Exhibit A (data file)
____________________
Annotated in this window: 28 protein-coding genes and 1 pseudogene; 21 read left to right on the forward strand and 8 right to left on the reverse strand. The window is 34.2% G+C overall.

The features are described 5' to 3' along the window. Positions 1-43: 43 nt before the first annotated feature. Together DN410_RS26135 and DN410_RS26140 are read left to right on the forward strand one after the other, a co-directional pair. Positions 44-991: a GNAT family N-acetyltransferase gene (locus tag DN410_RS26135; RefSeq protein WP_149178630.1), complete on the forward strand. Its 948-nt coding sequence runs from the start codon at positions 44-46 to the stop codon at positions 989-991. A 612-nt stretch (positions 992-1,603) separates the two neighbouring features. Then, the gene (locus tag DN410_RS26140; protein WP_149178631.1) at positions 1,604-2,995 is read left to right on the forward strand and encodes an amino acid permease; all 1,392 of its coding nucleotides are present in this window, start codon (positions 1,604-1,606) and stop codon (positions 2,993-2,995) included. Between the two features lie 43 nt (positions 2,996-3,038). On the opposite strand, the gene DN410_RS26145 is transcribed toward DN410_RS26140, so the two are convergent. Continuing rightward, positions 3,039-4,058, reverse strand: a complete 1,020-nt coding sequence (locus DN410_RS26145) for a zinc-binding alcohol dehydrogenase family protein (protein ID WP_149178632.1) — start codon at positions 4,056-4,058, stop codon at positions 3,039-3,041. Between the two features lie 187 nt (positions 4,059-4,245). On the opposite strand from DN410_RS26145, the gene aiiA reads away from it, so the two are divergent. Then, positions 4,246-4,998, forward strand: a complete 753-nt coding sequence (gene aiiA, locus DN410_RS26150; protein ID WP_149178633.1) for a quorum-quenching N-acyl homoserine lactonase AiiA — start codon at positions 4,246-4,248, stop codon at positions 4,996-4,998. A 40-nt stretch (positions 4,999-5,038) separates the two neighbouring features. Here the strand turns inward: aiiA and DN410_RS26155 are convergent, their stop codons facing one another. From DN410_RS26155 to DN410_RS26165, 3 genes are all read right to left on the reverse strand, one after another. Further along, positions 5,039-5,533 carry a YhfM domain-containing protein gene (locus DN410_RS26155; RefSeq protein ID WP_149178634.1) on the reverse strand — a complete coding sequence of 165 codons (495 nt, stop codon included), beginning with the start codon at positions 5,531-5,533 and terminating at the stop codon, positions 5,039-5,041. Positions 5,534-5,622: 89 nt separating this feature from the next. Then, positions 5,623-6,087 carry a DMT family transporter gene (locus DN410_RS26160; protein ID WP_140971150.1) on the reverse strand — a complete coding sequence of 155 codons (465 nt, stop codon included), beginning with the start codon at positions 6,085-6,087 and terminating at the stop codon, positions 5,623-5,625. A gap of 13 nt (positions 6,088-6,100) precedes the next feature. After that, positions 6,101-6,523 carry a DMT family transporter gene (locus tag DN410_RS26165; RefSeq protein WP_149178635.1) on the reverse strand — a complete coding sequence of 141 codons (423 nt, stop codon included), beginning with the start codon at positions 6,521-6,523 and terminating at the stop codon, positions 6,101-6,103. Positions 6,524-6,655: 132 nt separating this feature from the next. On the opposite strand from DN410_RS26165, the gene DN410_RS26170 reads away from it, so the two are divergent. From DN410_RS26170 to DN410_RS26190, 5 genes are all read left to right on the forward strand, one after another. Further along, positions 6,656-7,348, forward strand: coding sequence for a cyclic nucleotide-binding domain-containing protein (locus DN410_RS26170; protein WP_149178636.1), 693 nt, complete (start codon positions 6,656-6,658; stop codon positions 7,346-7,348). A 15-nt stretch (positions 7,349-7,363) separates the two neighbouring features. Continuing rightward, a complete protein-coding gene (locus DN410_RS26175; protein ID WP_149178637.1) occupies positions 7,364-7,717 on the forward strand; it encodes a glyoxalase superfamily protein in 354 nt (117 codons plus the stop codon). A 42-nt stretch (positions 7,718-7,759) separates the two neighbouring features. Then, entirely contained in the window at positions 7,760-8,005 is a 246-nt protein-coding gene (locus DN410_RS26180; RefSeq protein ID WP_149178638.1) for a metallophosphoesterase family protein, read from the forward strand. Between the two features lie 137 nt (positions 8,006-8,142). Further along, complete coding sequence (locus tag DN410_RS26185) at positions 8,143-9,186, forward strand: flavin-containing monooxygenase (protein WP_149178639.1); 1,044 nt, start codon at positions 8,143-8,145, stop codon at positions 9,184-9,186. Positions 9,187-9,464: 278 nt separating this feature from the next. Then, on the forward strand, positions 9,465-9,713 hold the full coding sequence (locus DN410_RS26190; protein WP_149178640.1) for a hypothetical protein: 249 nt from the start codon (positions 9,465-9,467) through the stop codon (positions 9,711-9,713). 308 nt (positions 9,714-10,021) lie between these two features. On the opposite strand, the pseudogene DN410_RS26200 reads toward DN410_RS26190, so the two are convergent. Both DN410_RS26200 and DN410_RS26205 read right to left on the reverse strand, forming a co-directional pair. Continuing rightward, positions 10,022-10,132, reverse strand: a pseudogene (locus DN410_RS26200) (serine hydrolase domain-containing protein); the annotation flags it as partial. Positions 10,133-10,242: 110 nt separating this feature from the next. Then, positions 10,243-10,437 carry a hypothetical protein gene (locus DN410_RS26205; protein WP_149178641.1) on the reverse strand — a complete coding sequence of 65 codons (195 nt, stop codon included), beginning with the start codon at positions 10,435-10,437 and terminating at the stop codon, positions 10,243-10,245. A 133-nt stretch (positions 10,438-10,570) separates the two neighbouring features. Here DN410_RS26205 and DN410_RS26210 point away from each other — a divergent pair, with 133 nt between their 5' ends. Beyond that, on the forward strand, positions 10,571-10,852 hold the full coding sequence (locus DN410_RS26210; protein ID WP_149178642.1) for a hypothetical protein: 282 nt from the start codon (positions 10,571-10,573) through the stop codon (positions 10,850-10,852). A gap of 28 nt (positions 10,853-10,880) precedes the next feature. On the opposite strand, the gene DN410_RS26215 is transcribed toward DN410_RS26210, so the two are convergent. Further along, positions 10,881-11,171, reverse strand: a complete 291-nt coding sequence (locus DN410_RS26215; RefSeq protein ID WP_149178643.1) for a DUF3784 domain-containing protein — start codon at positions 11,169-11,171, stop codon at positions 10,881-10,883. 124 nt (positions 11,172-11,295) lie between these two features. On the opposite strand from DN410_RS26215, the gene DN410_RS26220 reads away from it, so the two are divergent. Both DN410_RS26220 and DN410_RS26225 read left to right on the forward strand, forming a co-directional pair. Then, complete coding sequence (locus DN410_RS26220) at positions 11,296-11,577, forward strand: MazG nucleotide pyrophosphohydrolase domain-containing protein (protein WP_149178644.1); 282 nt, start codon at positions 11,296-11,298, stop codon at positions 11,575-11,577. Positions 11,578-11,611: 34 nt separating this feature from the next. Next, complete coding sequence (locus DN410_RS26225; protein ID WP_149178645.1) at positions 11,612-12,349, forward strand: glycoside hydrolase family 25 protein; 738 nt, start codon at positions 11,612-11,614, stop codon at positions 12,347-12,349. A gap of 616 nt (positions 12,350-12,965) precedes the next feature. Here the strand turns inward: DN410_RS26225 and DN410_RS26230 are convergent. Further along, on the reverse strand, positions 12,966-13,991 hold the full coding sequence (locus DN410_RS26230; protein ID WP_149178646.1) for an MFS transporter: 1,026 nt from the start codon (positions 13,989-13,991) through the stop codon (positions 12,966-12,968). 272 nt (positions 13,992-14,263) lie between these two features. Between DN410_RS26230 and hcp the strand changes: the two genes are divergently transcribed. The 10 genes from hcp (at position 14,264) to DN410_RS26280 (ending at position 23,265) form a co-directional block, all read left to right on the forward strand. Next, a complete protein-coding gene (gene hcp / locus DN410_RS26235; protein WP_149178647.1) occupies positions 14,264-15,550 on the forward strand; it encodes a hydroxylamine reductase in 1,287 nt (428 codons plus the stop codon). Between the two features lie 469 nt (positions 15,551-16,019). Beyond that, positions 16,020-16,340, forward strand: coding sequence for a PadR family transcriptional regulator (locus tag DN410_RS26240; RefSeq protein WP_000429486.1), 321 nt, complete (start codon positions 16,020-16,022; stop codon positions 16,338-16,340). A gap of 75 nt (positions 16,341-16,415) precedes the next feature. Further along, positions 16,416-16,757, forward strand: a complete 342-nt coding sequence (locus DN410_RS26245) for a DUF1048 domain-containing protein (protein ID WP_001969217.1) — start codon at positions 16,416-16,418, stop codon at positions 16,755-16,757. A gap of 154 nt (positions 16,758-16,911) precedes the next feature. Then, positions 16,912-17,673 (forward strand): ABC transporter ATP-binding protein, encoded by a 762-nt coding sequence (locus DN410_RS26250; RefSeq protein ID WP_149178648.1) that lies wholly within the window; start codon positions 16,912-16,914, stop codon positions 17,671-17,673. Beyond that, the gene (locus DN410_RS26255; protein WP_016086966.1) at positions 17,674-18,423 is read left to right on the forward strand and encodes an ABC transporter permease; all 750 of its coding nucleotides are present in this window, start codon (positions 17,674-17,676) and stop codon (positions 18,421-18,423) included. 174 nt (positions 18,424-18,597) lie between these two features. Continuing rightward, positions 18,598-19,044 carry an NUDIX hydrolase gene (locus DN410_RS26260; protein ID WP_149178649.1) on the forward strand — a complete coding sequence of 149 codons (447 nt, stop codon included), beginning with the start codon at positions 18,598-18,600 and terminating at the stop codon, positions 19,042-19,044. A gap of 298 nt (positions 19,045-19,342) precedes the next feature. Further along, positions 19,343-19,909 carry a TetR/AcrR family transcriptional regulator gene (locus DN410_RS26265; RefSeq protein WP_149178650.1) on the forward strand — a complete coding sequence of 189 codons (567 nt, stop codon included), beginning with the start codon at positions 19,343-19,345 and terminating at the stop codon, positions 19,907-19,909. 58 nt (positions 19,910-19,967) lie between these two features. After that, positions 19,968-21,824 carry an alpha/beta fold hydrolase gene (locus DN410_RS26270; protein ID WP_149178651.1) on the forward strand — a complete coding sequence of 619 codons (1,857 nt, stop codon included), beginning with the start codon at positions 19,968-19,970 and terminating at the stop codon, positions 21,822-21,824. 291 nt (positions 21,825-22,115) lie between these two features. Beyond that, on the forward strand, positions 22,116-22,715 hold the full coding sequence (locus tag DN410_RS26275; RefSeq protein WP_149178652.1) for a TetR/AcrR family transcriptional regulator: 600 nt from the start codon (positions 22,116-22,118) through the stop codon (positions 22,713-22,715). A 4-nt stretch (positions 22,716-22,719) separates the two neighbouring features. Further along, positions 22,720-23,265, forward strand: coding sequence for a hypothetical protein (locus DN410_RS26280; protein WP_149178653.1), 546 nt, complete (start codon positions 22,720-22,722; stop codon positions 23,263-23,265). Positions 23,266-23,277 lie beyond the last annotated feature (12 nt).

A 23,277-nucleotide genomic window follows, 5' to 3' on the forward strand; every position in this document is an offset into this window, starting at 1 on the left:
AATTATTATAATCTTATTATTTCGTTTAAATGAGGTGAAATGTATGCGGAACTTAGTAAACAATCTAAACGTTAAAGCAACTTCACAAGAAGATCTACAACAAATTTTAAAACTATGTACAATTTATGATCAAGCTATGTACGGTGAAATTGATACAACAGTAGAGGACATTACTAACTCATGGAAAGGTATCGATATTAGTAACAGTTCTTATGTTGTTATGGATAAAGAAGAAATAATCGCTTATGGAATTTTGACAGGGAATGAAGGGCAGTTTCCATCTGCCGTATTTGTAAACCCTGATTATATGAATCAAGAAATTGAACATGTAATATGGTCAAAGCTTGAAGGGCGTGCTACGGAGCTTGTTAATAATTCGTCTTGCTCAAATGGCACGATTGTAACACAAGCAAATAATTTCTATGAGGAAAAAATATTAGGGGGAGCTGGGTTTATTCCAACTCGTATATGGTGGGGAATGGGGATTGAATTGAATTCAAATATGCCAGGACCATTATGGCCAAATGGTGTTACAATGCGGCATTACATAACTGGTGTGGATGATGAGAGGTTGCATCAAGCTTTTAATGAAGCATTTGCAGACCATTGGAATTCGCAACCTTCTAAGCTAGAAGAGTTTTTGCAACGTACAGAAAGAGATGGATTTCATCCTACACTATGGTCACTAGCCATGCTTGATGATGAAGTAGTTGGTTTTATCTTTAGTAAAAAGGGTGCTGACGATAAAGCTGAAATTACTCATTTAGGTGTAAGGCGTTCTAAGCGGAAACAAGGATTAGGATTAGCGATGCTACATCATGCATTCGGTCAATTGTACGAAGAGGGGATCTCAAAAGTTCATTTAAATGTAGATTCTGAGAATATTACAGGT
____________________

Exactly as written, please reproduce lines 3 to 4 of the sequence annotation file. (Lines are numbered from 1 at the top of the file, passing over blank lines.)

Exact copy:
A 23,277-nucleotide genomic window follows, 5' to 3' on the forward strand; every position in this document is an offset into this window, starting at 1 on the left:
AATTATTATAATCTTATTATTTCGTTTAAATGAGGTGAAATGTATGCGGAACTTAGTAAACAATCTAAACGTTAAAGCAACTTCACAAGAAGATCTACAACAAATTTTAAAACTATGTACAATTTATGATCAAGCTATGTACGGTGAAATTGATACAACAGTAGAGGACATTACTAACTCATGGAAAGGTATCGATATTAGTAACAGTTCTTATGTTGTTATGGATAAAGAAGAAATAATCGCTTATGGAATTTTGACAGGGAATGAAGGGCAGTTTCCATCTGCCGTATTTGTAAACCCTGATTATATGAATCAAGAAATTGAACATGTAATATGGTCAAAGCTTGAAGGGCGTGCTACGGAGCTTGTTAATAATTCGTCTTGCTCAAATGGCACGATTGTAACACAAGCAAATAATTTCTATGAGGAAAAAATATTAGGGGGAGCTGGGTTTATTCCAACTCGTATATGGTGGGGAATGGGGATTGAATTGAATTCAAATATGCCAGGACCATTATGGCCAAATGGTGTTACAATGCGGCATTACATAACTGGTGTGGATGATGAGAGGTTGCATCAAGCTTTTAATGAAGCATTTGCAGACCATTGGAATTCGCAACCTTCTAAGCTAGAAGAGTTTTTGCAACGTACAGAAAGAGATGGATTTCATCCTACACTATGGTCACTAGCCATGCTTGATGATGAAGTAGTTGGTTTTATCTTTAGTAAAAAGGGTGCTGACGATAAAGCTGAAATTACTCATTTAGGTGTAAGGCGTTCTAAGCGGAAACAAGGATTAGGATTAGCGATGCTACATCATGCATTCGGTCAATTGTACGAAGAGGGGATCTCAAAAGTTCATTTAAATGTAGATTCTGAGAATATTACAGGT